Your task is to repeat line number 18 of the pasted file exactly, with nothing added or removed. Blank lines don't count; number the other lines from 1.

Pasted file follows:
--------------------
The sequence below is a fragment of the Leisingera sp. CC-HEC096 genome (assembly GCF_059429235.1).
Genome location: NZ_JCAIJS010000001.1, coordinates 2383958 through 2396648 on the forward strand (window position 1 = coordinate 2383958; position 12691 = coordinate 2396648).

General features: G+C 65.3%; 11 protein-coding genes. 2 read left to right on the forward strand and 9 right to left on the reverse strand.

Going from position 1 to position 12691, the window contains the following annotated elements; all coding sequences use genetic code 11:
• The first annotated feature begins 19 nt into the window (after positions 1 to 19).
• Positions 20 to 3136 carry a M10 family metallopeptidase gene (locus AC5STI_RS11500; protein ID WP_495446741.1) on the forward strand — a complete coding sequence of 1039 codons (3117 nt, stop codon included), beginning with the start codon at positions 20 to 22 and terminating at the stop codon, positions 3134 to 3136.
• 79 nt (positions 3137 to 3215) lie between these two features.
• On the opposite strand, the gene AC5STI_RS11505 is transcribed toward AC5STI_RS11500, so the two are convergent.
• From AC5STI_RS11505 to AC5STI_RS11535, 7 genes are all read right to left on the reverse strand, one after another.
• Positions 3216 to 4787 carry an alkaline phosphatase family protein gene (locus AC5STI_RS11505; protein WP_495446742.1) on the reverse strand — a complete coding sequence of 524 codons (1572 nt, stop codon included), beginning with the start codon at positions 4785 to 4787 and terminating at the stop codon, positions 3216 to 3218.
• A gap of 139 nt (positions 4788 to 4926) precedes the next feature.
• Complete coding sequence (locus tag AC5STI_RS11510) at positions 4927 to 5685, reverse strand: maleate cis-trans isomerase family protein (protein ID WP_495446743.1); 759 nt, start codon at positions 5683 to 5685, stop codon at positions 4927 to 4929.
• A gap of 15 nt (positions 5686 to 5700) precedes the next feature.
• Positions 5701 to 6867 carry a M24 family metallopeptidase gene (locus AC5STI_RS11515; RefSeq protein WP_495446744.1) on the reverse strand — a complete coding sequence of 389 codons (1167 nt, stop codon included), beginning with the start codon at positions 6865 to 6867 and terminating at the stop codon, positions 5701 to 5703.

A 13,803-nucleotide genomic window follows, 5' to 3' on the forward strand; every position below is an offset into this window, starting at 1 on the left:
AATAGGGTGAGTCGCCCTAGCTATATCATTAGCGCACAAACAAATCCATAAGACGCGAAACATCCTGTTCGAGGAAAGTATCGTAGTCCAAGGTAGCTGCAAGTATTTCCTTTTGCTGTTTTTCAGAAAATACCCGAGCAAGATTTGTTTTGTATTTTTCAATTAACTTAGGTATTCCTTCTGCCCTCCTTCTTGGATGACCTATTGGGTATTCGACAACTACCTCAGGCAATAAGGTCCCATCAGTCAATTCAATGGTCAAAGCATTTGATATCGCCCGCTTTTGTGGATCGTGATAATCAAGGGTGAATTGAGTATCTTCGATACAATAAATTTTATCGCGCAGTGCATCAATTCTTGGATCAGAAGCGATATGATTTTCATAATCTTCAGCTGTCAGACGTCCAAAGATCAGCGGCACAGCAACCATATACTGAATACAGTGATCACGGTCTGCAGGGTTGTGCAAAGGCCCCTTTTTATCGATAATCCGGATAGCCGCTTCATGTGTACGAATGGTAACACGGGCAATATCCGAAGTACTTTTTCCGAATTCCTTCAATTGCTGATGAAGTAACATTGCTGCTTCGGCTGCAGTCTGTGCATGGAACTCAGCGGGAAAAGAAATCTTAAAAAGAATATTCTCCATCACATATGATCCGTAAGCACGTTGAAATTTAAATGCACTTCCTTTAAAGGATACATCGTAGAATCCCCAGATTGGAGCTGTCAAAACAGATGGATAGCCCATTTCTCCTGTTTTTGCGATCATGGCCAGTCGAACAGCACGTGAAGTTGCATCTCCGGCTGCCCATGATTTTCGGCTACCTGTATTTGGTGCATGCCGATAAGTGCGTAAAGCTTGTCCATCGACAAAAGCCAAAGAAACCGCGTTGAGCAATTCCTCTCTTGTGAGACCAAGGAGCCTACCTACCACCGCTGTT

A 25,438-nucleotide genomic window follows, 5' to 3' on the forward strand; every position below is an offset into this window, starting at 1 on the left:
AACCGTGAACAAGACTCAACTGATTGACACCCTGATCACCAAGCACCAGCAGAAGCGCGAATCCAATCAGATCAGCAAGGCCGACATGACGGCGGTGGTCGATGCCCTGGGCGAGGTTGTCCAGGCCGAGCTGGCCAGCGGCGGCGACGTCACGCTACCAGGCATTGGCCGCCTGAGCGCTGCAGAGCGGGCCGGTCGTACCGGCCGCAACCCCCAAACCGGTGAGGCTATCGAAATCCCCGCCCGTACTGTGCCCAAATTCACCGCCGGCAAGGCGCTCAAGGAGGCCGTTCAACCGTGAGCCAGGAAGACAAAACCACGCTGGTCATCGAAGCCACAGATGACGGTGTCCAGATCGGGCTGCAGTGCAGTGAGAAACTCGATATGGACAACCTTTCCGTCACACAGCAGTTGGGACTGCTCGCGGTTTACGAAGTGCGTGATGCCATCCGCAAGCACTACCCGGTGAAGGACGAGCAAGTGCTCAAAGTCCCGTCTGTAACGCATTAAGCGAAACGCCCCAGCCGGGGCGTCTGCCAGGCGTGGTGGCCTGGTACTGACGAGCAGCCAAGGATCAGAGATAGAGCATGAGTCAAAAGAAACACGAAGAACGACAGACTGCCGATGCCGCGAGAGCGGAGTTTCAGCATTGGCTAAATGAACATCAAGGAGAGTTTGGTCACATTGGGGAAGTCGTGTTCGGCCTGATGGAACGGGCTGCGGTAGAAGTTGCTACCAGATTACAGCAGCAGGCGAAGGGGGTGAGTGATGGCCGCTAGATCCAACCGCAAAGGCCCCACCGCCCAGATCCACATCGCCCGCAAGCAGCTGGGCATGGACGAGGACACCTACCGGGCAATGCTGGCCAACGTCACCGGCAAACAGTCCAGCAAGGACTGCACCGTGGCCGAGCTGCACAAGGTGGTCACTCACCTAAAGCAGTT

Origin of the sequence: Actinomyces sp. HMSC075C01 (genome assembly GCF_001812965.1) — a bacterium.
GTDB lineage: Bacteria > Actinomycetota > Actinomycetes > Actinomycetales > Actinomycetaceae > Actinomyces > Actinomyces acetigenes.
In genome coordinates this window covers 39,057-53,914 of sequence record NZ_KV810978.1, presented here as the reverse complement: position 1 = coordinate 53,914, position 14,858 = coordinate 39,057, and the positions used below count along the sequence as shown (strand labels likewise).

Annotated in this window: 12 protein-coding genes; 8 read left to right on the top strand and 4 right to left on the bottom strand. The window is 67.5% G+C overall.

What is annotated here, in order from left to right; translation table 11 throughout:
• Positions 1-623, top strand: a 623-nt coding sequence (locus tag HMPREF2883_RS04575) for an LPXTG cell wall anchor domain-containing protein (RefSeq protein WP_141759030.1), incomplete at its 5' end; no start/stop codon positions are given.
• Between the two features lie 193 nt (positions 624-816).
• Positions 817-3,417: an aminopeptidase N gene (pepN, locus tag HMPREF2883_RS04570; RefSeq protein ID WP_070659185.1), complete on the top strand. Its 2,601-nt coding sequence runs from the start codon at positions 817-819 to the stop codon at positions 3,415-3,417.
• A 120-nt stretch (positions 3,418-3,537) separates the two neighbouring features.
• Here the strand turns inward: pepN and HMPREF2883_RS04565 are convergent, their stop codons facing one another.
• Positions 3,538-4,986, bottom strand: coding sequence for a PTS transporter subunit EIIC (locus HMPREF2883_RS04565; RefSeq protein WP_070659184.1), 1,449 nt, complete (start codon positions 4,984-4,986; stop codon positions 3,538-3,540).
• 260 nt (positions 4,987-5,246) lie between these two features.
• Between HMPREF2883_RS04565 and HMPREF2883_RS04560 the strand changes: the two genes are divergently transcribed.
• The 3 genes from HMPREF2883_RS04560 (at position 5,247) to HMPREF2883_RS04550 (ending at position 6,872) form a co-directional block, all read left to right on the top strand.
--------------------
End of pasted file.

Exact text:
AACCGTGAACAAGACTCAACTGATTGACACCCTGATCACCAAGCACCAGCAGAAGCGCGAATCCAATCAGATCAGCAAGGCCGACATGACGGCGGTGGTCGATGCCCTGGGCGAGGTTGTCCAGGCCGAGCTGGCCAGCGGCGGCGACGTCACGCTACCAGGCATTGGCCGCCTGAGCGCTGCAGAGCGGGCCGGTCGTACCGGCCGCAACCCCCAAACCGGTGAGGCTATCGAAATCCCCGCCCGTACTGTGCCCAAATTCACCGCCGGCAAGGCGCTCAAGGAGGCCGTTCAACCGTGAGCCAGGAAGACAAAACCACGCTGGTCATCGAAGCCACAGATGACGGTGTCCAGATCGGGCTGCAGTGCAGTGAGAAACTCGATATGGACAACCTTTCCGTCACACAGCAGTTGGGACTGCTCGCGGTTTACGAAGTGCGTGATGCCATCCGCAAGCACTACCCGGTGAAGGACGAGCAAGTGCTCAAAGTCCCGTCTGTAACGCATTAAGCGAAACGCCCCAGCCGGGGCGTCTGCCAGGCGTGGTGGCCTGGTACTGACGAGCAGCCAAGGATCAGAGATAGAGCATGAGTCAAAAGAAACACGAAGAACGACAGACTGCCGATGCCGCGAGAGCGGAGTTTCAGCATTGGCTAAATGAACATCAAGGAGAGTTTGGTCACATTGGGGAAGTCGTGTTCGGCCTGATGGAACGGGCTGCGGTAGAAGTTGCTACCAGATTACAGCAGCAGGCGAAGGGGGTGAGTGATGGCCGCTAGATCCAACCGCAAAGGCCCCACCGCCCAGATCCACATCGCCCGCAAGCAGCTGGGCATGGACGAGGACACCTACCGGGCAATGCTGGCCAACGTCACCGGCAAACAGTCCAGCAAGGACTGCACCGTGGCCGAGCTGCACAAGGTGGTCACTCACCTAAAGCAGTT